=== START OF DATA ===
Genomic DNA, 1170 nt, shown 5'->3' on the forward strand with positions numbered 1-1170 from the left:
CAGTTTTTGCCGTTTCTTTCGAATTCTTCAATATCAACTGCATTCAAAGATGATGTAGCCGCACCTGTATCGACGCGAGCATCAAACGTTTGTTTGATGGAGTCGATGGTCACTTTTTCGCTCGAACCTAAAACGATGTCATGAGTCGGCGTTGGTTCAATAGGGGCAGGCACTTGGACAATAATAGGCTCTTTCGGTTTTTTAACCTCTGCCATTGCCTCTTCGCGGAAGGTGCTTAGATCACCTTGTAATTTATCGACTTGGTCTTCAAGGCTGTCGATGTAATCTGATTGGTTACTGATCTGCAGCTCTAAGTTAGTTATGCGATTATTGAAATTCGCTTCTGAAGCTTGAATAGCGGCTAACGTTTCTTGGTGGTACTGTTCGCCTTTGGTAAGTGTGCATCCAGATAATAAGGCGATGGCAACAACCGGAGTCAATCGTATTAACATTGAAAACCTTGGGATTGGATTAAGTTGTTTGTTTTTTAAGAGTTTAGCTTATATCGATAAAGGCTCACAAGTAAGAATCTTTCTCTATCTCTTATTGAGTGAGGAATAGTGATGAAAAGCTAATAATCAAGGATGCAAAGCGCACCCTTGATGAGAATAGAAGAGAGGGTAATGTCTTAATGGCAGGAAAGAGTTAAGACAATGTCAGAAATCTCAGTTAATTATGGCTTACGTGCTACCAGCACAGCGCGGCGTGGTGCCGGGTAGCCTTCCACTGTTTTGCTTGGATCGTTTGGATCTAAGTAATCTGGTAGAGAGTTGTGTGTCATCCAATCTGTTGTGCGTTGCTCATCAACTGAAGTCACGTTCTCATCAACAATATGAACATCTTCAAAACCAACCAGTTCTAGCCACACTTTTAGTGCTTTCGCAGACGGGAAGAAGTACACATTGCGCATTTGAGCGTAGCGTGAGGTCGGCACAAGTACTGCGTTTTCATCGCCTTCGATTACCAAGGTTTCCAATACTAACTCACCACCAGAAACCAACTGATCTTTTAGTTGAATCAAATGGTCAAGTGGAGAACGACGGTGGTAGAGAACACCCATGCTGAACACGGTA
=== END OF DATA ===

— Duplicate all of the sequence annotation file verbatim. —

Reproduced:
Genomic DNA, 1170 nt, shown 5'->3' on the forward strand with positions numbered 1-1170 from the left:
CAGTTTTTGCCGTTTCTTTCGAATTCTTCAATATCAACTGCATTCAAAGATGATGTAGCCGCACCTGTATCGACGCGAGCATCAAACGTTTGTTTGATGGAGTCGATGGTCACTTTTTCGCTCGAACCTAAAACGATGTCATGAGTCGGCGTTGGTTCAATAGGGGCAGGCACTTGGACAATAATAGGCTCTTTCGGTTTTTTAACCTCTGCCATTGCCTCTTCGCGGAAGGTGCTTAGATCACCTTGTAATTTATCGACTTGGTCTTCAAGGCTGTCGATGTAATCTGATTGGTTACTGATCTGCAGCTCTAAGTTAGTTATGCGATTATTGAAATTCGCTTCTGAAGCTTGAATAGCGGCTAACGTTTCTTGGTGGTACTGTTCGCCTTTGGTAAGTGTGCATCCAGATAATAAGGCGATGGCAACAACCGGAGTCAATCGTATTAACATTGAAAACCTTGGGATTGGATTAAGTTGTTTGTTTTTTAAGAGTTTAGCTTATATCGATAAAGGCTCACAAGTAAGAATCTTTCTCTATCTCTTATTGAGTGAGGAATAGTGATGAAAAGCTAATAATCAAGGATGCAAAGCGCACCCTTGATGAGAATAGAAGAGAGGGTAATGTCTTAATGGCAGGAAAGAGTTAAGACAATGTCAGAAATCTCAGTTAATTATGGCTTACGTGCTACCAGCACAGCGCGGCGTGGTGCCGGGTAGCCTTCCACTGTTTTGCTTGGATCGTTTGGATCTAAGTAATCTGGTAGAGAGTTGTGTGTCATCCAATCTGTTGTGCGTTGCTCATCAACTGAAGTCACGTTCTCATCAACAATATGAACATCTTCAAAACCAACCAGTTCTAGCCACACTTTTAGTGCTTTCGCAGACGGGAAGAAGTACACATTGCGCATTTGAGCGTAGCGTGAGGTCGGCACAAGTACTGCGTTTTCATCGCCTTCGATTACCAAGGTTTCCAATACTAACTCACCACCAGAAACCAACTGATCTTTTAGTTGAATCAAATGGTCAAGTGGAGAACGACGGTGGTAGAGAACACCCATGCTGAACACGGTA